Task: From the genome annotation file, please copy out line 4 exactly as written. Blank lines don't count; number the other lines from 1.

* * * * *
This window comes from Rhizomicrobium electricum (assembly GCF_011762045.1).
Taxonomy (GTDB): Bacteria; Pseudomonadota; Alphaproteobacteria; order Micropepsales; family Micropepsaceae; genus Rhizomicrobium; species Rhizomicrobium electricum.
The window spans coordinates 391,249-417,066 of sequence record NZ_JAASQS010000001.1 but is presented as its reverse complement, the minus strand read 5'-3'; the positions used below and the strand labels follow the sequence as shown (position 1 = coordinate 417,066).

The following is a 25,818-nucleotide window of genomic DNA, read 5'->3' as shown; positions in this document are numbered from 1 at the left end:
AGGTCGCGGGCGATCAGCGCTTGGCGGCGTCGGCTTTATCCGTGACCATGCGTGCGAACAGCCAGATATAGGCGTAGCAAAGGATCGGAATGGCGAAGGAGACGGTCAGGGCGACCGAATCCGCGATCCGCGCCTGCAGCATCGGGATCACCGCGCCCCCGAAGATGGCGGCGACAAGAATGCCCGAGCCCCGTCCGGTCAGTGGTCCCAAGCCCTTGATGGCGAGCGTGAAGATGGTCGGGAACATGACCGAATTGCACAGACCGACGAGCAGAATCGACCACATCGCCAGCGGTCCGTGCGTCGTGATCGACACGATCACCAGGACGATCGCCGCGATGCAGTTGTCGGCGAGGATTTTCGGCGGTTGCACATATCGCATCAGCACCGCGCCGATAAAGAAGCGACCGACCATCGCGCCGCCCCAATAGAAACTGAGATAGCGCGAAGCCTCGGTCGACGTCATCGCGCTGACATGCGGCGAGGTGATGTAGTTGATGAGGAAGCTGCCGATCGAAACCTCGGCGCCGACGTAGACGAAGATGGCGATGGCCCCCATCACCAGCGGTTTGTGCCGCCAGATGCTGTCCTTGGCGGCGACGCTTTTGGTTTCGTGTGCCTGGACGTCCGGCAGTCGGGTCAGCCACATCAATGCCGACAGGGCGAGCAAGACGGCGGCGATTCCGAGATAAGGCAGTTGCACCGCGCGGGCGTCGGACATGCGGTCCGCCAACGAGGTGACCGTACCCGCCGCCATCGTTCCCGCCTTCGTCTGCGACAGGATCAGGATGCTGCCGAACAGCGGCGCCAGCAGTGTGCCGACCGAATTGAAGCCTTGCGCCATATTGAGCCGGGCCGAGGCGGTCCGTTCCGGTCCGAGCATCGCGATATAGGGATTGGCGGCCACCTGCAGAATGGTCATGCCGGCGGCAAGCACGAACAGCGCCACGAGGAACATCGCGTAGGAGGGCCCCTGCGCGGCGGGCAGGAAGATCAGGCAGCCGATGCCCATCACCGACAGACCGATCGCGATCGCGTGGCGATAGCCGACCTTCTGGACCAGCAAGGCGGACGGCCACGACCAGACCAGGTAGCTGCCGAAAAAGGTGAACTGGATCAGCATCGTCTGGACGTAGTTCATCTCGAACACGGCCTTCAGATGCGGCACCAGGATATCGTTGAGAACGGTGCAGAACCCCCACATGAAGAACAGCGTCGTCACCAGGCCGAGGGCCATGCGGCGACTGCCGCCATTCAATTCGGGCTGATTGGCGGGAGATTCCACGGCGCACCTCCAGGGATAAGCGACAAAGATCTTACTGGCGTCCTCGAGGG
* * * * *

The following is a 25,818-nucleotide window of genomic DNA, read 5'->3' as shown; positions in this document are numbered from 1 at the left end: